What it is: Peer Support Project, Manchester
Goals: To provide advocacy and peer support for lesbian, gay, bisexual, transgender and questioning young people who are not in education, employment or training
Funding: Provided by Manchester City Council, Connexions, the community budget and other funding streams
Manchester’s Peer Support Project offers excluded lesbian, gay and bisexual young people a range of services, including an internet chatroom.
The chatroom gives the young people advice from experienced peers. The group has teamed up with the national Youth Action Network on an e-mentoring project and is working in partnership with other organisations to train young mentors. Jill Greenfield, project manager of the Peer Support Project, says: “Technology helps us reach marginalised and isolated young people, allowing them to take the first step in a support process.”
The project also runs creative schemes, such as Romeo and Julian, Rosemary and Juliet, a play developed in conjunction with the Royal Exchange Theatre. This joint initiative with another youth group from Wigan was a huge success, says Greenfield. “We filled more than 90 seats and it was an unforgettable experience. The young people introduced their own ideas into the classic Shakespeare play, moving audience members to laugh and even cry,” she says.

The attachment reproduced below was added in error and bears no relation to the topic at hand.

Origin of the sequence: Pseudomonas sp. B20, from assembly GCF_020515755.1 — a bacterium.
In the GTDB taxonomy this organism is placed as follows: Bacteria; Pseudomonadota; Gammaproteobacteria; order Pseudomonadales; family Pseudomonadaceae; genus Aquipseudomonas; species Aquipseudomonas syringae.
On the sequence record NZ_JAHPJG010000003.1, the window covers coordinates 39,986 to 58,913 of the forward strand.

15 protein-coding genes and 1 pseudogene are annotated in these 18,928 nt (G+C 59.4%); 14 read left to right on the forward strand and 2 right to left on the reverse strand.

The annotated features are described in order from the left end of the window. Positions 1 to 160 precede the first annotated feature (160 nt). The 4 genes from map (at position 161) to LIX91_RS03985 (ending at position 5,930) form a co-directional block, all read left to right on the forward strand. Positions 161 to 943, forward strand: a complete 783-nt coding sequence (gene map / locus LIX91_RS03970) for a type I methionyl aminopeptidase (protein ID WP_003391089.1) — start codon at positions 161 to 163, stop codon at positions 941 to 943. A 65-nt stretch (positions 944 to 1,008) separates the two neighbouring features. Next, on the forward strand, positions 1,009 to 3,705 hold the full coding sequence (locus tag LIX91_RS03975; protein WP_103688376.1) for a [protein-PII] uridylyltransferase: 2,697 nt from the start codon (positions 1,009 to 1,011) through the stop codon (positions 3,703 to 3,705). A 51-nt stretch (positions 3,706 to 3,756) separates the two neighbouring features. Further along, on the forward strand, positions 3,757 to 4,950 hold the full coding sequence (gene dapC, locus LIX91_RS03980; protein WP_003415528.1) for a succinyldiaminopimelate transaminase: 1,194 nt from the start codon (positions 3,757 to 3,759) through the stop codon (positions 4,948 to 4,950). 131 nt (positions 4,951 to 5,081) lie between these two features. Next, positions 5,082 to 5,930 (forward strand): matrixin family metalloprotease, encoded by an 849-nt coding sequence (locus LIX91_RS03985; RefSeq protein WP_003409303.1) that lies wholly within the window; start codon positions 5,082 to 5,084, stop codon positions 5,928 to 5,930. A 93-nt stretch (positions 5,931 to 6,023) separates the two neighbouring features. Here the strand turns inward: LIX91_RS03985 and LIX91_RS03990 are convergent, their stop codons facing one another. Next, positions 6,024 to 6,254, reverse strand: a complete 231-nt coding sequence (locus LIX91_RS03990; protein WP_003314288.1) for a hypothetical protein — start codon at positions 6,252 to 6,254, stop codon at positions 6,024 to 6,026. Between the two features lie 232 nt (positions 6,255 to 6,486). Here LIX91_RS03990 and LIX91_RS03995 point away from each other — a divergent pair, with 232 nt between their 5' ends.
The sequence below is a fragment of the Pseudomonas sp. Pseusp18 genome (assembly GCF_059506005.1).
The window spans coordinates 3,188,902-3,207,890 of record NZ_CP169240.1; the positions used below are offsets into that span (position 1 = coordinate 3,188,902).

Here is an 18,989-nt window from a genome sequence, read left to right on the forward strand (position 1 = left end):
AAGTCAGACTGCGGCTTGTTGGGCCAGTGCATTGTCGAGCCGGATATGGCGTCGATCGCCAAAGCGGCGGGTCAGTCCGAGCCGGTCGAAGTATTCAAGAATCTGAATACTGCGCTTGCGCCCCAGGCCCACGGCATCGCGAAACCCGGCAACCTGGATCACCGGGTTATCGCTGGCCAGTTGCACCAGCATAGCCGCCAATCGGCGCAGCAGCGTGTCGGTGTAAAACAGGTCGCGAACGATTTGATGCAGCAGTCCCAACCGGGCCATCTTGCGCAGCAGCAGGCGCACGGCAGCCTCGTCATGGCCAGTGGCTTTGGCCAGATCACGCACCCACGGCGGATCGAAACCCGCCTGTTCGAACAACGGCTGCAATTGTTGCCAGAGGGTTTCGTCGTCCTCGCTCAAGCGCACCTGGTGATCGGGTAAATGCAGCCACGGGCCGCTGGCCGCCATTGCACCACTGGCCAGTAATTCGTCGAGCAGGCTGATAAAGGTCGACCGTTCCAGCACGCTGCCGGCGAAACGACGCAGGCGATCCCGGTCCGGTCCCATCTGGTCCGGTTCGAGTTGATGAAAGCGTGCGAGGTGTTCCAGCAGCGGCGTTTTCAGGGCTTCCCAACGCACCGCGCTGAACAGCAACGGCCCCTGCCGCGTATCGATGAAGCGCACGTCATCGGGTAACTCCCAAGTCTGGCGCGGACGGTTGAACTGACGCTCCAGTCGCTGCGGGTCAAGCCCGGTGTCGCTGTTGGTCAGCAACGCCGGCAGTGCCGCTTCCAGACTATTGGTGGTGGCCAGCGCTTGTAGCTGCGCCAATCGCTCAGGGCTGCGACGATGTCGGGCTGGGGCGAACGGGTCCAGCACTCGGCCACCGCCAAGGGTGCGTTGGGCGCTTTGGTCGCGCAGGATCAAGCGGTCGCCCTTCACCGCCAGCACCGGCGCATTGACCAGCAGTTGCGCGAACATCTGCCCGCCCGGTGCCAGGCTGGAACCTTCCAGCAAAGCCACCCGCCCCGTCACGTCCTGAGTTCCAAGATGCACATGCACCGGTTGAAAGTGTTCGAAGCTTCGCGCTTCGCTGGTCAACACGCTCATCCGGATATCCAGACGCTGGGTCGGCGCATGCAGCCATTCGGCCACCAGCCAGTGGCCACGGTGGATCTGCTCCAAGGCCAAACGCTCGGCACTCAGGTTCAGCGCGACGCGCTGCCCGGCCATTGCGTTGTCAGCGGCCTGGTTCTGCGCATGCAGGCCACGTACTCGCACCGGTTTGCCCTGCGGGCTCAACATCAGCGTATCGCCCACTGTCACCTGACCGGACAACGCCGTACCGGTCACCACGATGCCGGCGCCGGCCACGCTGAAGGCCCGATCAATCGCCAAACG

The main problem is that these young people are not all based in one area, says Greenfield, so the group also provides a freephone helpline during office hours. However, one-to-one and drop-in services still play an important role. This avoids an overreliance on technology, which can exclude young people who do not have web access.
Alex, 18, a member of the group, says: “The whole thing is really good. The support is always there when we need it and the workers make you feel comfortable and confident. Peer work is great because it benefits the people with the problems and those giving the advice.”